My tail is between my legs. I am a week late with this blog post. It was meant to time out in conjunction with National Poison Prevention Week which happens to have just ended! Here is some belated, but hopefully interesting and useful information gleaned from the call logs of the ASPCA Animal Poison Control Center. Here is their list of the top ten pet toxins in 2013. They are ranked below based on call volume.
1. Prescription human medications: The Animal Poison Control Center received a whopping 27,673 calls regarding exposure to human medications in 2013. The three categories of drugs most commonly implicated included heart medications (including blood pressure pills), antidepressants, and pain medications (opioids and non-steroidal anti-inflammatory medications). Honestly, I’m surprised that medicinal marijuana wasn’t a front-runner on this list!
2. Insecticides: More than half of the calls pertaining to insecticides involved cats. I certainly know from experience, that many people unwittingly apply “canine only” insecticides to their kitties, thinking that one size fits all. The important lesson here is to always carefully and thoroughly read the product label before applying an insecticide to any living creature.
3. Over-the-counter human medications: This group of drugs included acetaminophen, ibuprofen, naproxen, and some herbal and nutraceutical products such as fish oil and joint supplements. I can’t even begin to count the number of dogs I’ve treated over the years for gastrointestinal upset and/or kidney failure caused by ibuprofen. Remember, just because it’s good for us doesn’t mean it’s good for our pets.
4. Household products: The toxins reported ranged from fire logs to cleaning products. Some of the chemicals are corrosive to the gastrointestinal tract. Other products are capable of causing an obstruction if swallowed.
5. People food: The biggees here are onions, garlic, grapes, raisins, and the sugar substitute, xylitol. These food products have the potential to cause kidney failure (grapes and raisins), gastrointestinal upset and damage to red blood cells (onions and garlic), and dangerously low blood sugar levels (xylitol).
6. Veterinary products and medications: These products are often flavored in order to make for a more palatable pilling process. The more delectable the medication, the more likely the animal is to eat as many tablets as possible when inadvertently allowed access to the entire bottle. The containers may be childproof, but they’re certainly not resistant to the gnashing and mashing of canine jowls.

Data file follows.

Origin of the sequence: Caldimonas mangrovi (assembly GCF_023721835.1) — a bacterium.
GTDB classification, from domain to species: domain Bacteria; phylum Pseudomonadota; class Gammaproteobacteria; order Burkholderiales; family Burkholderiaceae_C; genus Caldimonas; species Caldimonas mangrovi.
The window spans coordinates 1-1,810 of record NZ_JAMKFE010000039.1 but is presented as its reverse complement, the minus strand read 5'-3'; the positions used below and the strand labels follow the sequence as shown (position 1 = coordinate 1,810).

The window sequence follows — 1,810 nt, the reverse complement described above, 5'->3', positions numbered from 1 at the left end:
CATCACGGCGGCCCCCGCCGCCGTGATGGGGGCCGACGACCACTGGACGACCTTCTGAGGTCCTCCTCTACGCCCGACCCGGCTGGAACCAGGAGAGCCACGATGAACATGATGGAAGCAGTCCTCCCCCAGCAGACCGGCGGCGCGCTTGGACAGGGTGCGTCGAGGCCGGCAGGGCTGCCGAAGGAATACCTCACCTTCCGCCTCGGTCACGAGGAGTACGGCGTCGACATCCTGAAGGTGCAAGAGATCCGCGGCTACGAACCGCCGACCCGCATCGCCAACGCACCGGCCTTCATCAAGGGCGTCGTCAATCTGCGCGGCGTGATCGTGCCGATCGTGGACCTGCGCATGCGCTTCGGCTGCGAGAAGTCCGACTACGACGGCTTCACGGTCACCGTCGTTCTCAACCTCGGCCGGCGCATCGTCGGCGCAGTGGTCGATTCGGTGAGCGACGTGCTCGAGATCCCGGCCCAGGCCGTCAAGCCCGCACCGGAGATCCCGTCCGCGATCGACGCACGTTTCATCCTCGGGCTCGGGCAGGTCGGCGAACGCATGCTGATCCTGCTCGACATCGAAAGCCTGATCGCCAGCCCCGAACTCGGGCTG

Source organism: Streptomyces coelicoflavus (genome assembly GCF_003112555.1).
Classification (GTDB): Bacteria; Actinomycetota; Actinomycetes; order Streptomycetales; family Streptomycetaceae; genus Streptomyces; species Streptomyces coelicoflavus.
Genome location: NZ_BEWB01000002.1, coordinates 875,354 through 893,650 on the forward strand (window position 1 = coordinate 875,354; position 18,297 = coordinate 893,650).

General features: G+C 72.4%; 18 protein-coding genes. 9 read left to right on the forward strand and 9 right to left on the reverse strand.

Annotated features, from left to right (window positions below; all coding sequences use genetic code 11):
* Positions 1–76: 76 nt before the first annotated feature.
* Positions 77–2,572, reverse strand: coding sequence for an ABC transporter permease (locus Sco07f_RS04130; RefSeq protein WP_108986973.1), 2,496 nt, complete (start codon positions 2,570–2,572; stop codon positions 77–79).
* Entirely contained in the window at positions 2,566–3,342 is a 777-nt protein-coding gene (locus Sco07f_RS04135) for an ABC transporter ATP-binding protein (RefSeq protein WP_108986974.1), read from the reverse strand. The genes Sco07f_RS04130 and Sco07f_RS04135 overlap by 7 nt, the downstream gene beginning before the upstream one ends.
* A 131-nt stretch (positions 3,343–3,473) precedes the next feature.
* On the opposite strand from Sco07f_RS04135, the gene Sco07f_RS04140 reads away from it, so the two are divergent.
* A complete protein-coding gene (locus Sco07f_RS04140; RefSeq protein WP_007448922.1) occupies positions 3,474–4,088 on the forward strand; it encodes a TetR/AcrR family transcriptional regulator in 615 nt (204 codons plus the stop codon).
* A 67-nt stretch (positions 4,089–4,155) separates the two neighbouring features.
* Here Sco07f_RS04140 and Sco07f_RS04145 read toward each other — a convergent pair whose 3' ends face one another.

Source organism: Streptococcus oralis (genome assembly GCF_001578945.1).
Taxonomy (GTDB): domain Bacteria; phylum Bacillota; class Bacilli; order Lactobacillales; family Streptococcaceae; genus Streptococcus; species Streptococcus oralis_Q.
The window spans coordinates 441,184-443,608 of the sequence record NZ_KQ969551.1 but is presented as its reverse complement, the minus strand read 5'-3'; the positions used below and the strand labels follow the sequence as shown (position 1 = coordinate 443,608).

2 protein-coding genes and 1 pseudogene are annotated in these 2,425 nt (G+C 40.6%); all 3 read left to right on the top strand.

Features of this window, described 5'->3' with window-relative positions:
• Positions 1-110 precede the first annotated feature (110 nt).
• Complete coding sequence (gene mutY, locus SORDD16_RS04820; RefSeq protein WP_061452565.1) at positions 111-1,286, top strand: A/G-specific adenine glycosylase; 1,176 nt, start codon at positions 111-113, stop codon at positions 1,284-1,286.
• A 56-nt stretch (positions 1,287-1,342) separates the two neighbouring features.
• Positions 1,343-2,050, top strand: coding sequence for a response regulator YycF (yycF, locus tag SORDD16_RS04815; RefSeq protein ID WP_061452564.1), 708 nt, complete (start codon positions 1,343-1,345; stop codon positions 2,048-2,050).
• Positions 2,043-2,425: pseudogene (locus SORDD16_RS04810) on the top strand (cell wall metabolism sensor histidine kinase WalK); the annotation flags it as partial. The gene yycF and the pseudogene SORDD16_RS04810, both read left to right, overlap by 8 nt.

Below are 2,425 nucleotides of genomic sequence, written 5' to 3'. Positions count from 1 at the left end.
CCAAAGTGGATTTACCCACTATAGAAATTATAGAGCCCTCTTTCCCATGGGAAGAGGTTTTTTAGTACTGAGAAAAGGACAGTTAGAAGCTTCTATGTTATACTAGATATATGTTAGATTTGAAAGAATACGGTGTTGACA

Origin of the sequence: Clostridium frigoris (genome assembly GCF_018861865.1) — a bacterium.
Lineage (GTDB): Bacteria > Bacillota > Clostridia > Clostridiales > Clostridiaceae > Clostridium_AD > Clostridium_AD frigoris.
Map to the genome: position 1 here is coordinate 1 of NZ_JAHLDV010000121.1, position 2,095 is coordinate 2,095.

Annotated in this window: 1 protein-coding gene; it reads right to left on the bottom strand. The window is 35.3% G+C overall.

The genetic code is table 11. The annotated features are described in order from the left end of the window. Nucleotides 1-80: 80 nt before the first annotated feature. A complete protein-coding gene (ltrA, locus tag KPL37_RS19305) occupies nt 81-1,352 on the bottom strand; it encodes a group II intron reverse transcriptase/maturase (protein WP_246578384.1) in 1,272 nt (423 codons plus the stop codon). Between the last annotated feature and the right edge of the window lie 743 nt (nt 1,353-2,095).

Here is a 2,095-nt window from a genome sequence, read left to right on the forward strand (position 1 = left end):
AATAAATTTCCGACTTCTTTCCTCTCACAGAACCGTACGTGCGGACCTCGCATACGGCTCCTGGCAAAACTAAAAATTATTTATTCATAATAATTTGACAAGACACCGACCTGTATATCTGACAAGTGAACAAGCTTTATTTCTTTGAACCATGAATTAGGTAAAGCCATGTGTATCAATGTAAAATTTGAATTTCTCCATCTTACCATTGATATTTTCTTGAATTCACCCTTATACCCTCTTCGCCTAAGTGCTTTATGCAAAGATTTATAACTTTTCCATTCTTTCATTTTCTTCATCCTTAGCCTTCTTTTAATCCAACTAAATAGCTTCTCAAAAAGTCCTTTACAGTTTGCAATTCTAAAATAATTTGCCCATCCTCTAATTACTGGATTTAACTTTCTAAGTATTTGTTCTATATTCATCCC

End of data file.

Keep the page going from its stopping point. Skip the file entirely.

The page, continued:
7. Chocolate: I’m not sure why this was not included as a “people food”. It’s certainly one of my favorites! Methylxanthine is the substance in chocolate that can cause vomiting, diarrhea, tremoring, elevation in heart rate, and even seizures. The darker/purer the chocolate is, the greater the potential for toxicity. The lesson here- always be selfish with your chocolate!
8. Rodenticides: These are poisons intended to kill mice and rats. In many cases of accidental pet exposure, the people involved either had no idea how their pet could have been exposed, or they felt certain that there was no way their pet could have accessed the product where it was placed. Pets are pretty darned clever at getting to such tasty stuff. Depending on the type of poison, rodenticide toxicity can present as internal bleeding, seizures, or kidney failure. Here’s the bottom line. If you share your home with a pet, do not use a rodenticide anywhere on your premise. Let your kitties and your terriers do the mousing.
9. Plants: Lilies are the major culprits here. When ingested, they are capable of causing an abrupt onset of kidney failure. The outcome can be favorable, but only with really aggressive therapy that sometimes includes dialysis. Spare yourself this heartache- get rid of any lilies in your yard, and don’t bring any lily containing bouquets or plants into the house. Kitties just love to nibble on them.
10. Lawn and Garden Products: What dog doesn’t love what fertilizers contain- bone meal, manure from all kinds of critters, and, sometimes, even some dried blood. Dogs that eat enough of the stuff will develop some rip roaring gastrointestinal symptoms, and potentially even an obstruction.
Have you ever had to deal with a pet-related toxicity? What happened and how did everything turn out?
Nancy Kay, DVM
Diplomate, American College of Veterinary Internal Medicine
Author of Speaking for Spot: Be the Advocate Your Dog Needs to Live a Happy, Healthy, Longer Life
Author of Your Dog’s Best Health: A Dozen Reasonable Things to Expect From Your Vet
Recipient, Leo K. Bustad Companion Animal Veterinarian of the Year Award
Recipient, American Animal Hospital Association Animal Welfare and Humane Ethics Award
Recipient, Dog Writers Association of America Award for Best Blog
Recipient, Eukanuba Canine Health Award
Recipient, AKC Club Publication Excellence Award
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Please visit http://www.speakingforspot.com to read excerpts from Speaking for Spot and Your Dog’s Best Health. There you will also find “Advocacy Aids”- helpful health forms you can download and use for your own dog, and a collection of published articles on advocating for your pet’s health. Speaking for Spot and Your Dog’s Best Health are available at www.speakingforspot.com, Amazon.com, local bookstores, and your favorite online book seller.